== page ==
As per available statistics, China is currently the largest trading partner of Pakistan and Bangladesh, and the second-largest trading partner of Sri Lanka and Nepal (Kelegama 2014)16. Despite several manner of controversies including over non-payment of loans, China has invested US$5 million in Sri Lanka (Pattanaik 2015)17, a number which has grown in the light of reaffirmed commitments to increased Chinese investments, and further the bilateral FTA talks during the Sri Lankan Prime Minister’s visit to China in April 2016 (China Daily 2016)18. China has been the top investor in Myanmar with its FDI in Myanmar growing from US$92 million in 2007 to US$876 million in 2010 (CNBC n. d.)19. Though China’s investment in countries in South Asia has not witnessed as much growth as in the bilateral trade, it can be observed that the investments are growing despite the not-so-positive business prospects in some of the states. The growing concern for India is that even if it still lags behind Indian investments, China has emerged as a major financier of projects in most of the small South Asian countries in recent years (Kelegama 2014)20. The Chinese have intensified their ‘pivot to South Asia’ through investments.
As India’s appetite for investments and markets growing, the Chinese intend to meet the demand. And this is the case not just in India but also in the rest of South Asia. Chinese state and non-sate actors are engaged in a number of economic diplomacy endeavours and most of these trajectories are building on the potential of untapped Indian markets. The saturation of European markets and the risks of remedial trade measures provided an added advantage to the Indian market in Chinese eyes. Specifically, Chinese investments in Indian states have been a significant source of sub-national economic drive in India, with the states and their political leaderships giving immense importance to attracting Chinese investments. The visits of delegations from Indian states to China have become more common in recent years (Government of India various years)21 and these new forces have adopted more adventurous approaches to build synergies with Chinese. The sense of threat from China appears to be absent in this segment and is unlikely to dominate India’s multi-pronged approach to engage with its neighbour. With its US$49 billion trade deficit with China, India has to learn ways to deal with the challenges by building capacities and not act under pressure of over-generalised threat perceptions.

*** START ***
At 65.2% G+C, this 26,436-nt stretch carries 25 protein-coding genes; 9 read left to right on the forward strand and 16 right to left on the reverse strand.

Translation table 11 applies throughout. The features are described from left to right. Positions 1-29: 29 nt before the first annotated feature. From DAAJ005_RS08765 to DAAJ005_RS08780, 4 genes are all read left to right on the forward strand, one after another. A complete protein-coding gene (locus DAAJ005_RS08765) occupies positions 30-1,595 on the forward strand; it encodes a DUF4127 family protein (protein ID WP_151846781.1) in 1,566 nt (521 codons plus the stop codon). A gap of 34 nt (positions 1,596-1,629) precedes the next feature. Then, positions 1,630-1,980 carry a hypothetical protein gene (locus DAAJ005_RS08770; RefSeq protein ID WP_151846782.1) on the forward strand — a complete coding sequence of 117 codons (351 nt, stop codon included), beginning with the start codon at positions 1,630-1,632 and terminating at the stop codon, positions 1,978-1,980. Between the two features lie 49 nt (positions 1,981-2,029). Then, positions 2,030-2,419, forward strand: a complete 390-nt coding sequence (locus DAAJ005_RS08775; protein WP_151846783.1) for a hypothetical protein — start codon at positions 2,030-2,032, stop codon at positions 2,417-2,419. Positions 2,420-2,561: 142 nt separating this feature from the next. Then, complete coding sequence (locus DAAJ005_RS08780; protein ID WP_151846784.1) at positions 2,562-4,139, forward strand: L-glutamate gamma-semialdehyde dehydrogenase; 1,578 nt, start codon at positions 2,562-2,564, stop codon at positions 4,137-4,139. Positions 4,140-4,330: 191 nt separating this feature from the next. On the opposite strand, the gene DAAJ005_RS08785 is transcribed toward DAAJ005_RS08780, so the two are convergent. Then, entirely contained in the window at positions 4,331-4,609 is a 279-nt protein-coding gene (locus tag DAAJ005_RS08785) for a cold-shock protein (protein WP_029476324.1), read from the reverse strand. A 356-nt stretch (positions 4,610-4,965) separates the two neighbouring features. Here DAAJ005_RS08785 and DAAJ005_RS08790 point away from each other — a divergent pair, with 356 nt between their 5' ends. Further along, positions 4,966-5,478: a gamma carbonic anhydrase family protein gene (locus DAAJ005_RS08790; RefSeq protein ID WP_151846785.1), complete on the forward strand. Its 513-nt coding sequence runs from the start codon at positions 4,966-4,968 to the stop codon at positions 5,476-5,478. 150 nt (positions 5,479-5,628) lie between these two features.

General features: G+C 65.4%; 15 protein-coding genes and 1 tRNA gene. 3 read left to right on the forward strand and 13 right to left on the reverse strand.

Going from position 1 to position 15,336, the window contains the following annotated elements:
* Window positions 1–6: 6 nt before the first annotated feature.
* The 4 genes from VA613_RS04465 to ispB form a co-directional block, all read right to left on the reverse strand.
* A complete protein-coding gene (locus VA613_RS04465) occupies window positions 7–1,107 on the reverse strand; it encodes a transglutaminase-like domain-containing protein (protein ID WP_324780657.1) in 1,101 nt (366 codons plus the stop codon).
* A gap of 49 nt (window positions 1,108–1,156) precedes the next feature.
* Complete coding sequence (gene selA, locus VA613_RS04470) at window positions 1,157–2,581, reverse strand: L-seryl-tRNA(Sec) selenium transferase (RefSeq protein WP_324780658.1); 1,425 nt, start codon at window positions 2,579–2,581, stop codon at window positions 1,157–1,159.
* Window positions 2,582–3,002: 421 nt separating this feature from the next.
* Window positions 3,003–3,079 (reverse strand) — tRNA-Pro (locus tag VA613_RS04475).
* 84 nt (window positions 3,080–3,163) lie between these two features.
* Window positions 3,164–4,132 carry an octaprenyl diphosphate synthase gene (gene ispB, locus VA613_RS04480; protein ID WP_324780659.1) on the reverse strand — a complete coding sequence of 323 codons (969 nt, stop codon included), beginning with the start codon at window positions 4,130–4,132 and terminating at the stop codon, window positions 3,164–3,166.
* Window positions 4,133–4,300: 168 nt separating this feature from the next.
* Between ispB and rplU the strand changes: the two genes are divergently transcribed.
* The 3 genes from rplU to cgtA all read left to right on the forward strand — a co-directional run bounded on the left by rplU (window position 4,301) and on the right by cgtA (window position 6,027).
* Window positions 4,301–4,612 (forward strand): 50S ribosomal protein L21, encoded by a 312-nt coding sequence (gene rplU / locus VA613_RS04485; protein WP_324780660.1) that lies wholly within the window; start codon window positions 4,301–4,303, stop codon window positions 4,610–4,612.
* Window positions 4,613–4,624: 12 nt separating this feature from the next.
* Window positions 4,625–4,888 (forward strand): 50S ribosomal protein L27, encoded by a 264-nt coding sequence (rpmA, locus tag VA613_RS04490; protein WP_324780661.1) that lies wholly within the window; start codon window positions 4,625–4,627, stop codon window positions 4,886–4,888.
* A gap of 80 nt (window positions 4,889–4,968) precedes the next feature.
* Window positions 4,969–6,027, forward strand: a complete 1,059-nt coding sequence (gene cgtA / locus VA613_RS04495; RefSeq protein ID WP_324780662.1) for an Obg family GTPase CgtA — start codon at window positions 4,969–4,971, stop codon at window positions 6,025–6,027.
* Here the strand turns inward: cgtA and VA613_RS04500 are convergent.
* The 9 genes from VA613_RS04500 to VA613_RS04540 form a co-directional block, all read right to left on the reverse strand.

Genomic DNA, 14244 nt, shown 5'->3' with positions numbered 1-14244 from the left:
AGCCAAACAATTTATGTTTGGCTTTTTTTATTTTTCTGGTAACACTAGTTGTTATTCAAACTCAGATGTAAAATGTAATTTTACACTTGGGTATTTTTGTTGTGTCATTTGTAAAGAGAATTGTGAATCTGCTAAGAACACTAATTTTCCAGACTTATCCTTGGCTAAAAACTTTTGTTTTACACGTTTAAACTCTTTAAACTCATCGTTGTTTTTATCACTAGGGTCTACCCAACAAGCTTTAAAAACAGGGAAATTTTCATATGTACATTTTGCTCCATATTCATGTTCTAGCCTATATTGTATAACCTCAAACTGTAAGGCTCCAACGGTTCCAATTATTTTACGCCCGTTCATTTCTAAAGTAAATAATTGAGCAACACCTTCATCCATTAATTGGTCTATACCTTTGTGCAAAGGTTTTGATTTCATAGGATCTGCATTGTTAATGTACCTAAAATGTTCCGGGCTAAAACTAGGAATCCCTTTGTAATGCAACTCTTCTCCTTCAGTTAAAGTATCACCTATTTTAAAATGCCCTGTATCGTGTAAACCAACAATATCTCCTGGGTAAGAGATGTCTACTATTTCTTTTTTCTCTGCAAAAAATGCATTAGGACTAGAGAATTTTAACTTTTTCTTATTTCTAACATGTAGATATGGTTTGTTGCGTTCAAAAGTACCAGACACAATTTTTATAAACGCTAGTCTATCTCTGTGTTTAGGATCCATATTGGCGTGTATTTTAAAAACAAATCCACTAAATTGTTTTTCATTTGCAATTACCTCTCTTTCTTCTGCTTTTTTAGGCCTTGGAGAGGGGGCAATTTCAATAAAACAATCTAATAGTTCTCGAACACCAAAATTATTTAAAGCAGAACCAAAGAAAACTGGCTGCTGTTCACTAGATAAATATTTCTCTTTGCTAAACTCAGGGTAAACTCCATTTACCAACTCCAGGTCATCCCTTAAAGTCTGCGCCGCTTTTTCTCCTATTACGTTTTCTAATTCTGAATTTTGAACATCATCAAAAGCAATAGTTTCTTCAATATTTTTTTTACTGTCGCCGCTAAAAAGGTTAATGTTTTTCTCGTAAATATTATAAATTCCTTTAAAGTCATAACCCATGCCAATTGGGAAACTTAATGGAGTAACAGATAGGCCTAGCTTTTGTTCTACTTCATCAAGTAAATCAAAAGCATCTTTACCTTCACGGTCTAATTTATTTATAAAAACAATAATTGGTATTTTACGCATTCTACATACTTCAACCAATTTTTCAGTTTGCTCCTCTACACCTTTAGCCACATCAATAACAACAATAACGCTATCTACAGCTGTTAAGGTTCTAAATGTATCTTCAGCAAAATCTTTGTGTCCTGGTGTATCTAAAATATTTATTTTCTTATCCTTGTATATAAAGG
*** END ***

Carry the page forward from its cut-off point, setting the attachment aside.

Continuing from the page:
1. Government of India. 2016. ‘Export Import Data Bank- Total Trade: Top Countries’, Department of Commerce, Ministry of Commerce and Industry, 19 May, http://commerce.nic.in/eidb/iecnttopn.asp
4. The Economics Times, 14 March 2016. ‘India’s trade deficit with China wells to US$51.9 billion in 2015’, 14 March, http://articles.economictimes.indiatimes.com/2016-03-14/news/71509794_1_trade-deficit-trade-imbalance-chinese-exports